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Following the release of “When You Know Someone,” 1883 sat down with Valley to dive deeper into what this new era has in store, both for the fans and the band members themselves. 

In the midst of an era of significant change, Valley remains as authentic as ever. After becoming a trio earlier this year following the departure of founding member Mickey Brandolino, the band has jumped headfirst into a new era with latest single “When You Know Someone.” The current lineup consists of vocalist Rob Laska, bassist Alex Dimauro, and drummer Karah James.

After taking time to readjust and grieve, Valley hit the studio with Chase Lawrence, of COIN. “When You Know Someone” features some of Valley’s most raw and authentic writing yet. Exploring themes of abandonment, the lyrics are incredibly poignant. ‘From strangers to friends to strangers again,’ Laska laments in the second verse. Instead of shying away from intense emotions, Valley leans into these themes, opening up in an incredibly vulnerable way. Instead of putting up shields, Valley invites listeners to grieve alongside them, forming an even stronger sense of community in the face of massive change. 

Valley is in the process of reintroducing the band to their devoted fanbase, as well as getting reacquainted with themselves as artists. In this new era for Valley, they are returning to their roots in a way, while also entering uncharted territory. Following the release of “When You Know Someone,” 1883 sat down with Valley to dive deeper into what this new era has in store, both for the fans and the band members themselves. 

Thank you all so much for taking the time to chat with me today! I have to congratulate you on the release of “When You Know Someone,” which is sort of signifying a new era for the band. How have you felt about the response to both the song itself and the reintroduction of your band?

Rob Laska: It’s felt really good. We’re definitely going through some changes. We’re a very ‘era’ focused band. I think going into the last few months, with 2023 closing… we had a big touring year. We toured the world! Asia, Australia, we went everywhere. We kind of finished the tour with touring Canada, back on home ground. Through that year and that process, obviously some things came to an end. Mickey left the band, and we were kind of figuring out what would be our next move, if there would even be a move. What does this mean, how does this feel? We knew we wanted to keep going, but it would have to take shape in a new way. As anything does. It became less of a challenge, more of a ‘how are we going to figure out this new language?’ We’re kind of missing a limb here, as a band. There’s a new way of potentially doing things, that’s very exciting. We can walk down paths we haven’t explored yet, or wanted to go back to, or whatever it is. It’s feeling good.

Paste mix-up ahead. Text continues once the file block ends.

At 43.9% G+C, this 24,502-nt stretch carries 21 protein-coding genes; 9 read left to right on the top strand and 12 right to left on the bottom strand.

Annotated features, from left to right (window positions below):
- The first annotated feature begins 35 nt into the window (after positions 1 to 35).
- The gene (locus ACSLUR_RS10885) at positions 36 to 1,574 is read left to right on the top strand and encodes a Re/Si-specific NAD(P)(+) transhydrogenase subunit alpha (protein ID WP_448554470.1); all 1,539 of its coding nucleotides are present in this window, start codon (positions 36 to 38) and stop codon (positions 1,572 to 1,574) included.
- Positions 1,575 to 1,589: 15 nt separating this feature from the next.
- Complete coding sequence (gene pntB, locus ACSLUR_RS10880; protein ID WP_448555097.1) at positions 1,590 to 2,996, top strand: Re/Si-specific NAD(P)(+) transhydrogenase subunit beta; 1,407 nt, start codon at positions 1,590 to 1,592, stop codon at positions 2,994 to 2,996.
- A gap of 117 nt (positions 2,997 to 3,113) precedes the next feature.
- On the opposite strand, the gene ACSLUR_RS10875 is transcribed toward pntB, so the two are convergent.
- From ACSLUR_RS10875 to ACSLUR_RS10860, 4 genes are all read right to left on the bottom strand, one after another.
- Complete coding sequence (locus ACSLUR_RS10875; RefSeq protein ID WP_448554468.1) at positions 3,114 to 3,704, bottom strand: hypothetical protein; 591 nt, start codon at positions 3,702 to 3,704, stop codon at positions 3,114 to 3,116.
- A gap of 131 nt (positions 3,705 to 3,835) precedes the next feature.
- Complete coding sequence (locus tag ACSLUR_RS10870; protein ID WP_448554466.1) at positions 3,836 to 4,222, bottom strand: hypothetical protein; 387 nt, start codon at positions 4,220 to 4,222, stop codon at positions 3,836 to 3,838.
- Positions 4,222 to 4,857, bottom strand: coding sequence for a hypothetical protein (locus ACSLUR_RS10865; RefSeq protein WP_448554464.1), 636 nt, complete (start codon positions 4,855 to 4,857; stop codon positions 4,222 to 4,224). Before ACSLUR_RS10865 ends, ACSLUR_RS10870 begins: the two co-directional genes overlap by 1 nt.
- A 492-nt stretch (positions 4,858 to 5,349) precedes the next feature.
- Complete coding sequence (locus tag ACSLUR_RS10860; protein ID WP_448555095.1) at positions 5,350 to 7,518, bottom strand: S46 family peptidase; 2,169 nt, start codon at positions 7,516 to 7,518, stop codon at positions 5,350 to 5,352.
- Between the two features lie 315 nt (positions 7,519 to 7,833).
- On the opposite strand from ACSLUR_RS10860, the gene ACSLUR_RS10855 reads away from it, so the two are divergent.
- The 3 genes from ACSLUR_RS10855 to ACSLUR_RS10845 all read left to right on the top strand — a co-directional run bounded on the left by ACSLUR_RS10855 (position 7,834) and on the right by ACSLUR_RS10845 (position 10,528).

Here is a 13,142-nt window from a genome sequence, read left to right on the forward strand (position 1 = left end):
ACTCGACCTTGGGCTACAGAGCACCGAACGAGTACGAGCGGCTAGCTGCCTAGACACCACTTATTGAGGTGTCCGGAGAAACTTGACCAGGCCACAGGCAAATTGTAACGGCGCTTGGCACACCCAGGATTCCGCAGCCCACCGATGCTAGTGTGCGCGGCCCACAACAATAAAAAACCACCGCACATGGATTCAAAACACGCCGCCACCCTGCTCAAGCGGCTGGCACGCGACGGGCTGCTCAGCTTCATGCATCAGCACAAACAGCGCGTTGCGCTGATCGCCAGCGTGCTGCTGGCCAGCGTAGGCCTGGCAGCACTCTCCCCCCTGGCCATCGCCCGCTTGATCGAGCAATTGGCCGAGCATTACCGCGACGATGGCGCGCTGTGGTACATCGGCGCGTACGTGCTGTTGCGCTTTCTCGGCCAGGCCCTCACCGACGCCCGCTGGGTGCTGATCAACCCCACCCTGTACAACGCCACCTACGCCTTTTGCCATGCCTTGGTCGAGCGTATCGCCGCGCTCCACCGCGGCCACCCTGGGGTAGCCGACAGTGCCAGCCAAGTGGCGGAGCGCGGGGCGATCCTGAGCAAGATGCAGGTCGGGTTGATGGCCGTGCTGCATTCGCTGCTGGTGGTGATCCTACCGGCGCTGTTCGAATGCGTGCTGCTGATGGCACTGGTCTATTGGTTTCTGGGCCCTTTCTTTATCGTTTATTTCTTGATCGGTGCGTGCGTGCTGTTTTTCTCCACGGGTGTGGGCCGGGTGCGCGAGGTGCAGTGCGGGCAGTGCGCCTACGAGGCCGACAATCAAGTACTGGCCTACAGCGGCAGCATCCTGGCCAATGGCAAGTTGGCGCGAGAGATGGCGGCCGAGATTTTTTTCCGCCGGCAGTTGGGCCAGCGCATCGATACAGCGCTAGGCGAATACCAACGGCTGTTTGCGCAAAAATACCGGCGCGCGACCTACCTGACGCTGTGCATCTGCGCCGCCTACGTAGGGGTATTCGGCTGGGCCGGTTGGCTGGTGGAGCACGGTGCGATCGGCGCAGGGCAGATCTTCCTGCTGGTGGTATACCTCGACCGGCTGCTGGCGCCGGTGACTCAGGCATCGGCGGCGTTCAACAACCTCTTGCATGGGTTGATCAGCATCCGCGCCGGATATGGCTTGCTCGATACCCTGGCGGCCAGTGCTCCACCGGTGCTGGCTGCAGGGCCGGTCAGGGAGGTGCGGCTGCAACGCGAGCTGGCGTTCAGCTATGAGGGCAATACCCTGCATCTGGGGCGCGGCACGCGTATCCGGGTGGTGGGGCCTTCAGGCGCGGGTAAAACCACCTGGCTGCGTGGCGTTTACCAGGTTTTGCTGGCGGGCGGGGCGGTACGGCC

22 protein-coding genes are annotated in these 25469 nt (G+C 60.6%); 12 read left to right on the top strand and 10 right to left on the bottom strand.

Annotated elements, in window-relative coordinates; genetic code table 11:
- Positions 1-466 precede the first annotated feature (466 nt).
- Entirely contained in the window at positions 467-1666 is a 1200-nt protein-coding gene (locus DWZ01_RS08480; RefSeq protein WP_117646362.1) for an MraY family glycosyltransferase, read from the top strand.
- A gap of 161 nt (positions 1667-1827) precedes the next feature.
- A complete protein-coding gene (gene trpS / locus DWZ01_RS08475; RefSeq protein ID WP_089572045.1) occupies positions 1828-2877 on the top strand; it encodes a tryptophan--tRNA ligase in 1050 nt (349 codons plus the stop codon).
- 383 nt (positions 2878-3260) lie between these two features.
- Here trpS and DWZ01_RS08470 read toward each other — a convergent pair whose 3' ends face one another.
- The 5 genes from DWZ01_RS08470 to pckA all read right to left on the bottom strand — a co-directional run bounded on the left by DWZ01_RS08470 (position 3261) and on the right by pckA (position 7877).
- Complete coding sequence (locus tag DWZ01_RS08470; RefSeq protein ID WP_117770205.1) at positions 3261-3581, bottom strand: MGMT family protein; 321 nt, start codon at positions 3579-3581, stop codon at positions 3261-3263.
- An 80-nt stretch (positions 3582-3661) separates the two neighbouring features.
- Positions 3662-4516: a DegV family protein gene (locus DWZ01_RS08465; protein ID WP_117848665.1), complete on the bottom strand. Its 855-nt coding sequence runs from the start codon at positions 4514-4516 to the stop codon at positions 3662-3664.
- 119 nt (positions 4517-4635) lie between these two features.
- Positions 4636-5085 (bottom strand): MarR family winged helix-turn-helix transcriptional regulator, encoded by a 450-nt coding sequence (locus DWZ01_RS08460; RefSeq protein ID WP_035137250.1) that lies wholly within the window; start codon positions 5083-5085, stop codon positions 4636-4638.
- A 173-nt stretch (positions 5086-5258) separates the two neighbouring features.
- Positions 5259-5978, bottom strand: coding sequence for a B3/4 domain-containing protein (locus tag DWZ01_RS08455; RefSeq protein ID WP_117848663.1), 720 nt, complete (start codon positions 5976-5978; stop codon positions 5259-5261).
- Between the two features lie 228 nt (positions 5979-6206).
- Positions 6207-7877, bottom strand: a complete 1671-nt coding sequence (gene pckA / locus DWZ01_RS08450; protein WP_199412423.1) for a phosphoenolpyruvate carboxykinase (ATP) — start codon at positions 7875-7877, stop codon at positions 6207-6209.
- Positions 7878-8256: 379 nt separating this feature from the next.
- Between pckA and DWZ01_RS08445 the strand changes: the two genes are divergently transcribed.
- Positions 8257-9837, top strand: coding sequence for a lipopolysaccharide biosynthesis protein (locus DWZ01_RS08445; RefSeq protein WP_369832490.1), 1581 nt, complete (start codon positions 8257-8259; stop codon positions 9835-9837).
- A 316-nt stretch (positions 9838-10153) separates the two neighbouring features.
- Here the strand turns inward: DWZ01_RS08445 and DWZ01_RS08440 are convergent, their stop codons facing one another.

A big thing for us at the beginning when we were going through the grieving stages and emotions of the band changing is realizing that we had to ride that wave a little bit, before we felt confident again. That’s normal. There was definitely a season where we were like, ‘how are we gonna do this?’ We quickly realized that Valley is much bigger than individual people.  Valley is a person in itself, this band is one giant emotion and feeling of a person. It kind of took a second, but we’re really proud of how we came back and how we feel. I think we feel good in our own skin, maybe the best that we’ve ever felt in our own skin. Feels nice to say, being half a year in from things changing a little bit. Things are feeling good.